The Australian Space industry is a colourful and changing industry. It is continually growing, which will provide a bigger Australian presence in space, as well as new and exciting careers. What is going on in the Space industry?
Learn about the exciting work taking place in Australia’s space sector and what it will look like in the future in this resource for Year 5, 7 and 10 STEM students.
Word Count / Video Length: 500 / 15:52 mins
Aude Vignelles, Chief Technology Officer at Australian Space Agency; Adam Gilmour, CEO of Queensland-based Gilmour Space Technologies; and Cassandra Steer, a lecturer and researcher in space law at the Australian National University, discussed the evolving industry.
The session was hosted by the Royal Institution of Australia’s lead scientist, Professor Alan Duffy.
- Perseverence – The rover of NASA’s Mars 2020 mission that landed on the surface of Mars in February 2021 to look for signs of ancient life and collect samples of rock and regolith (broken rock and soil) for possible return to Earth.
- Satellite – A celestial body, natural or artificial, that orbits a planet or moon.
- Space junk – Disused satellites and other man-made debris in orbit around the Earth.
What does Australia’s space industry currently look like?
Australia has been working in space for a long time, and the space industry in Australia is vibrant. The industry has helped the Moon landing and designed technology for Perseverance.
New start up companies are working to put and keep Australian satellites into space, and these are likely to be developed further by private industries.
There are lots of countries in space right now, so work is also being done to promote collaboration between countries, industries, and governments.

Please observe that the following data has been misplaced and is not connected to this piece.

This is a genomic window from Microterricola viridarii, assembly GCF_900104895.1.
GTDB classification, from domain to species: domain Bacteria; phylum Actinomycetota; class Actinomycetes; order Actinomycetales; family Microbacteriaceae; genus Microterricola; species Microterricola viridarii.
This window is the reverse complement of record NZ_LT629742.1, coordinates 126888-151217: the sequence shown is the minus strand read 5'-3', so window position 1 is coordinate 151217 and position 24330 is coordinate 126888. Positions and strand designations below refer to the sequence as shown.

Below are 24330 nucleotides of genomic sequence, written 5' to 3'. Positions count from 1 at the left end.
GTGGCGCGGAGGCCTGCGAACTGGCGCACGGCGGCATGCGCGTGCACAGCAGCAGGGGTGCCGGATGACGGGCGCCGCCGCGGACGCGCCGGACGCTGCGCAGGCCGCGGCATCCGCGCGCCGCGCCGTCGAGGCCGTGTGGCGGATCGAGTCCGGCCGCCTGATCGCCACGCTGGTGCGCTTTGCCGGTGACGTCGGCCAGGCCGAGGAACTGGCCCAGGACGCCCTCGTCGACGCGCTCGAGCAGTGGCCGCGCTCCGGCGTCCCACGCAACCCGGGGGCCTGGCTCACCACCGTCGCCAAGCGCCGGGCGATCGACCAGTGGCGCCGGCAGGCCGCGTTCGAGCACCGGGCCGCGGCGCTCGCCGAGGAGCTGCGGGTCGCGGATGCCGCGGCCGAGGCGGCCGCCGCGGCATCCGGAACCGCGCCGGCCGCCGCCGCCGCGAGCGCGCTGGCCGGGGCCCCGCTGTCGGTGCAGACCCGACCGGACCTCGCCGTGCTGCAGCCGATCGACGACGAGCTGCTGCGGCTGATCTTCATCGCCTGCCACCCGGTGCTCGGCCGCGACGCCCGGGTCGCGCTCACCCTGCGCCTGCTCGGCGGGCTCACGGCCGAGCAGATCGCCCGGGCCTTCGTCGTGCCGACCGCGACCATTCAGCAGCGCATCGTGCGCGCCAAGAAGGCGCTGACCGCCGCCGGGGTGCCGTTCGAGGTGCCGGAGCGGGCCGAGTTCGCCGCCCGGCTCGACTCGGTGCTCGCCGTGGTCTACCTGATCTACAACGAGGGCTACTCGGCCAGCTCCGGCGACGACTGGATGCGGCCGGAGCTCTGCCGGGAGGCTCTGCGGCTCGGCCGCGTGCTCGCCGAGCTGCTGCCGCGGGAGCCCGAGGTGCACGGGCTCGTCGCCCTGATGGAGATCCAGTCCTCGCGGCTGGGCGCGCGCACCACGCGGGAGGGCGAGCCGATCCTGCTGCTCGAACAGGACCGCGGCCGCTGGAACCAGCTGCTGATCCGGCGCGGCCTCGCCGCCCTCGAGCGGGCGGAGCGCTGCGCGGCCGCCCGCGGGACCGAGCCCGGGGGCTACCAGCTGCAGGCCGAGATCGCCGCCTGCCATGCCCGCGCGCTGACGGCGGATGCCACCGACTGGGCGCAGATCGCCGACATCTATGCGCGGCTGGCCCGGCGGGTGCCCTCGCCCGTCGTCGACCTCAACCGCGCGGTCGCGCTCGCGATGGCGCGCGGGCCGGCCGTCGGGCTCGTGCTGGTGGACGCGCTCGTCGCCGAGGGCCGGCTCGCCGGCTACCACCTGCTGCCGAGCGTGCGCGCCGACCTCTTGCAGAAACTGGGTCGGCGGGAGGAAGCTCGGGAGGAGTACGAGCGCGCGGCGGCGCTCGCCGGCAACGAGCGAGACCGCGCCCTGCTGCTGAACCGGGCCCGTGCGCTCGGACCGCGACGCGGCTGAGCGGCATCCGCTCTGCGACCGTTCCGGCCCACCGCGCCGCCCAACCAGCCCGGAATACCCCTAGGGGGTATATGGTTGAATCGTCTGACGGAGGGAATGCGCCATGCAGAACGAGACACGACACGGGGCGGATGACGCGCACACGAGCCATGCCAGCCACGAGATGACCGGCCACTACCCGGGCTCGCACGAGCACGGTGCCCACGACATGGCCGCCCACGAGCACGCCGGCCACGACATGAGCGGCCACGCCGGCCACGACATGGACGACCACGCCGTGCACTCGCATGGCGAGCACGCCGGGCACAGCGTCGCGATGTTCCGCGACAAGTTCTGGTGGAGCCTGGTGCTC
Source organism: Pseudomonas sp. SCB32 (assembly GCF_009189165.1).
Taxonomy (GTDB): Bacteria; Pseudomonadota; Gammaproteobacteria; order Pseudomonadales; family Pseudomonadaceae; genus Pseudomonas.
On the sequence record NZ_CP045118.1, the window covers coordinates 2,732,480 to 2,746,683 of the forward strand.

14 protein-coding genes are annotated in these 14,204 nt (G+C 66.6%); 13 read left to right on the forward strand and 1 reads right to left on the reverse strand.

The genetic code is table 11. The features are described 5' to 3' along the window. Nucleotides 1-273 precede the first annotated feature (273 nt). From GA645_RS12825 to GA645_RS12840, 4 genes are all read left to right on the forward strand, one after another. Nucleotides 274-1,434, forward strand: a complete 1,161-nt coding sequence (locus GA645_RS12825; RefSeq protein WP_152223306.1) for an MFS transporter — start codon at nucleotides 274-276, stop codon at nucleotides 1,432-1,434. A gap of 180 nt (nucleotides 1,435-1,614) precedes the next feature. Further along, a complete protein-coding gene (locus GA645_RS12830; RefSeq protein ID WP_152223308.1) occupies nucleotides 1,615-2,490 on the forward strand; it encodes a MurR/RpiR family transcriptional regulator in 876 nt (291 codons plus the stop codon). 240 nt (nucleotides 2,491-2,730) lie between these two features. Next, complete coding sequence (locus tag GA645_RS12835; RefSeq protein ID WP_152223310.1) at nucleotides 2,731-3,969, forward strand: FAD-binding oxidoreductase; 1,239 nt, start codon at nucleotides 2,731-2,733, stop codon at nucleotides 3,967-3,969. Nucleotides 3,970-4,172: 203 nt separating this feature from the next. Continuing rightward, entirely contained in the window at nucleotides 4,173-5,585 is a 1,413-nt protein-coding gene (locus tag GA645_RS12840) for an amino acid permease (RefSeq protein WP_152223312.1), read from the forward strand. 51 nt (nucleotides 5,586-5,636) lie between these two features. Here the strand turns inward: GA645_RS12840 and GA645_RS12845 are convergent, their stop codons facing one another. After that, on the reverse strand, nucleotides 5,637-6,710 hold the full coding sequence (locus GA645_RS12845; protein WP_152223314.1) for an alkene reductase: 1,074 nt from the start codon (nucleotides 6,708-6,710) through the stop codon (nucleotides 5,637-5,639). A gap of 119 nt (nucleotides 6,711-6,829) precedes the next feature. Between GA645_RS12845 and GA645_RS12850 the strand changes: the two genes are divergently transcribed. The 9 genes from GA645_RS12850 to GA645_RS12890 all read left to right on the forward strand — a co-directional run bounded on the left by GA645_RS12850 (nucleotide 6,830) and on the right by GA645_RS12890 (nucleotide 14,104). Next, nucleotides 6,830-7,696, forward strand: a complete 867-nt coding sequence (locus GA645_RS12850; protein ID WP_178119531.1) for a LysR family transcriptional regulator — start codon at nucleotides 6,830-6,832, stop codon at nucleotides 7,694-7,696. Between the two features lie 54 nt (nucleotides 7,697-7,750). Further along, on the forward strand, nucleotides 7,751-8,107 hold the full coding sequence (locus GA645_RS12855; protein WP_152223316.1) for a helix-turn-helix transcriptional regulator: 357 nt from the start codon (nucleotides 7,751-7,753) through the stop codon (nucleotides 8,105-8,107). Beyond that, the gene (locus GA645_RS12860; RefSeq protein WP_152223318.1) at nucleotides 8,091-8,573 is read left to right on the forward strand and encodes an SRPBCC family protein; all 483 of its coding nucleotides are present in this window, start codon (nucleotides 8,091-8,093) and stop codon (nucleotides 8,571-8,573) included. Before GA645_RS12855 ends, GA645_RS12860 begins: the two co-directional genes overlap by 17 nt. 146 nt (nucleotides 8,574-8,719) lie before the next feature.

Sustainability in space also needs to be considered, so more importance is being placed on making sustainable satellites and cleaning up space junk, as well as designing ethical programs on using and sharing space.
What are the skill requirements of the space sector?
A lot of space projects are very hands on, such as designing, maintaining, and building new products for space.
For this reason, mechanical engineering is a hugely important skill for making satellites, but electrical, chemical, and civil engineers all help get and keep satellites in space. These skills are also supported by technical skills like welding and machining.
Communication is also very important, because there are many people working together to complete a project, and they need to share complex ideas with people from many different backgrounds.
Humanities skills that are used in law and policy are also extremely important because the ethics of space are very complicated. These skills help inform how and when satellites are used, and are important for navigating international relationships.
All of these skilled areas require an understanding of Physics, Mathematics and Earth and Space sciences.
Who do we need in the space sector?
STEM skills need to be supplemented with strong communications skills and help from interactions between STEM and humanities. For example, spaces lawyers need a good understanding of STEM to help make informed decisions, so more intersectional expertise is required.
There also needs to be more women, indigenous peoples, and diversity to help understand space better, without bias.
Looking forward: the next two years
Australia will likely launch more satellites into space to watch things like bushfires and weather, so that the Earth can be monitored closely and specifically. For example, fires in other countries are different from Australia and therefore require different equipment in the satellites to make sure predictions and monitoring are accurate. This could help Australia have a more personalised observation.
University and industry collaboration could provide better space education by making hands-projects, and university and school programs. This might be a way to foster the excitement about space that young Australians have.
Watch the full interview from the Cosmos briefing “Building Australia’s Space Industry” here.
Login or Sign up for FREE to download a copy of the full teacher resource